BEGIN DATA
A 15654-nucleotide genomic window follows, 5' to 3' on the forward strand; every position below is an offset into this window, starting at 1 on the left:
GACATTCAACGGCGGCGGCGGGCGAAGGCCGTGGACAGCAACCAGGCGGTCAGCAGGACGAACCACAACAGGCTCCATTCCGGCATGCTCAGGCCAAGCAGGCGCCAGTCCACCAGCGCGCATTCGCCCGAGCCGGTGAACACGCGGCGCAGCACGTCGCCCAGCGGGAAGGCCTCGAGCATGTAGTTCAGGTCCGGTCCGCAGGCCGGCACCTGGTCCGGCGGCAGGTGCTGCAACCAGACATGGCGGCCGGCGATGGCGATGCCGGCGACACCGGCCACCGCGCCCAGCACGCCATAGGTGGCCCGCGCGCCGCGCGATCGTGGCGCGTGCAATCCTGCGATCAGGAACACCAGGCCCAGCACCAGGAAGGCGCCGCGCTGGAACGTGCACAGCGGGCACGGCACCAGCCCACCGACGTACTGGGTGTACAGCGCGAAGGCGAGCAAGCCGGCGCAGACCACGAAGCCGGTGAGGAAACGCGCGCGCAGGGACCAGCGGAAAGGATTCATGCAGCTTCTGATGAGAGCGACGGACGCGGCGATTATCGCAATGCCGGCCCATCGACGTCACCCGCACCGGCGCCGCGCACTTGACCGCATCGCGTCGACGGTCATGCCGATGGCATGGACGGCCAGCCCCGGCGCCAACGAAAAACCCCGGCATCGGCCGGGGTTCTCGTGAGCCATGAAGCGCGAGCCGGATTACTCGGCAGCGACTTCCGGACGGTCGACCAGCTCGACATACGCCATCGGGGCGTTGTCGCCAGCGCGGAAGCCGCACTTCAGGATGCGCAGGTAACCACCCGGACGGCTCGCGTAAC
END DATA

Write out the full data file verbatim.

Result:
A 15654-nucleotide genomic window follows, 5' to 3' on the forward strand; every position below is an offset into this window, starting at 1 on the left:
GACATTCAACGGCGGCGGCGGGCGAAGGCCGTGGACAGCAACCAGGCGGTCAGCAGGACGAACCACAACAGGCTCCATTCCGGCATGCTCAGGCCAAGCAGGCGCCAGTCCACCAGCGCGCATTCGCCCGAGCCGGTGAACACGCGGCGCAGCACGTCGCCCAGCGGGAAGGCCTCGAGCATGTAGTTCAGGTCCGGTCCGCAGGCCGGCACCTGGTCCGGCGGCAGGTGCTGCAACCAGACATGGCGGCCGGCGATGGCGATGCCGGCGACACCGGCCACCGCGCCCAGCACGCCATAGGTGGCCCGCGCGCCGCGCGATCGTGGCGCGTGCAATCCTGCGATCAGGAACACCAGGCCCAGCACCAGGAAGGCGCCGCGCTGGAACGTGCACAGCGGGCACGGCACCAGCCCACCGACGTACTGGGTGTACAGCGCGAAGGCGAGCAAGCCGGCGCAGACCACGAAGCCGGTGAGGAAACGCGCGCGCAGGGACCAGCGGAAAGGATTCATGCAGCTTCTGATGAGAGCGACGGACGCGGCGATTATCGCAATGCCGGCCCATCGACGTCACCCGCACCGGCGCCGCGCACTTGACCGCATCGCGTCGACGGTCATGCCGATGGCATGGACGGCCAGCCCCGGCGCCAACGAAAAACCCCGGCATCGGCCGGGGTTCTCGTGAGCCATGAAGCGCGAGCCGGATTACTCGGCAGCGACTTCCGGACGGTCGACCAGCTCGACATACGCCATCGGGGCGTTGTCGCCAGCGCGGAAGCCGCACTTCAGGATGCGCAGGTAACCACCCGGACGGCTCGCGTAAC